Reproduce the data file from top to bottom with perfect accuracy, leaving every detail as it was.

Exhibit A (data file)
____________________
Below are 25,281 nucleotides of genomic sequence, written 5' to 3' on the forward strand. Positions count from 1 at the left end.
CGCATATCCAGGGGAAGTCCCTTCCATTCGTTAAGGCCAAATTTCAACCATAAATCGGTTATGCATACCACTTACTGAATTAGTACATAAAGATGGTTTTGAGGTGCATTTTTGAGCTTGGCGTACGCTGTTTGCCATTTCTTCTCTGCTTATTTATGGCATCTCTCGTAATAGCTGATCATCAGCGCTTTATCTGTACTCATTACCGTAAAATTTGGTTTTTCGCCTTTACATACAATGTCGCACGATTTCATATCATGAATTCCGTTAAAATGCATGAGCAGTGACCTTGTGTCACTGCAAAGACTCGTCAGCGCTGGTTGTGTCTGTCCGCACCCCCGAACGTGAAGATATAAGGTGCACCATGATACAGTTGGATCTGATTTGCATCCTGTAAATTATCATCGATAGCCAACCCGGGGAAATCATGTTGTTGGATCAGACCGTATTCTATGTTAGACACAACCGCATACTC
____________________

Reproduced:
Below are 25,281 nucleotides of genomic sequence, written 5' to 3' on the forward strand. Positions count from 1 at the left end.
CGCATATCCAGGGGAAGTCCCTTCCATTCGTTAAGGCCAAATTTCAACCATAAATCGGTTATGCATACCACTTACTGAATTAGTACATAAAGATGGTTTTGAGGTGCATTTTTGAGCTTGGCGTACGCTGTTTGCCATTTCTTCTCTGCTTATTTATGGCATCTCTCGTAATAGCTGATCATCAGCGCTTTATCTGTACTCATTACCGTAAAATTTGGTTTTTCGCCTTTACATACAATGTCGCACGATTTCATATCATGAATTCCGTTAAAATGCATGAGCAGTGACCTTGTGTCACTGCAAAGACTCGTCAGCGCTGGTTGTGTCTGTCCGCACCCCCGAACGTGAAGATATAAGGTGCACCATGATACAGTTGGATCTGATTTGCATCCTGTAAATTATCATCGATAGCCAACCCGGGGAAATCATGTTGTTGGATCAGACCGTATTCTATGTTAGACACAACCGCATACTC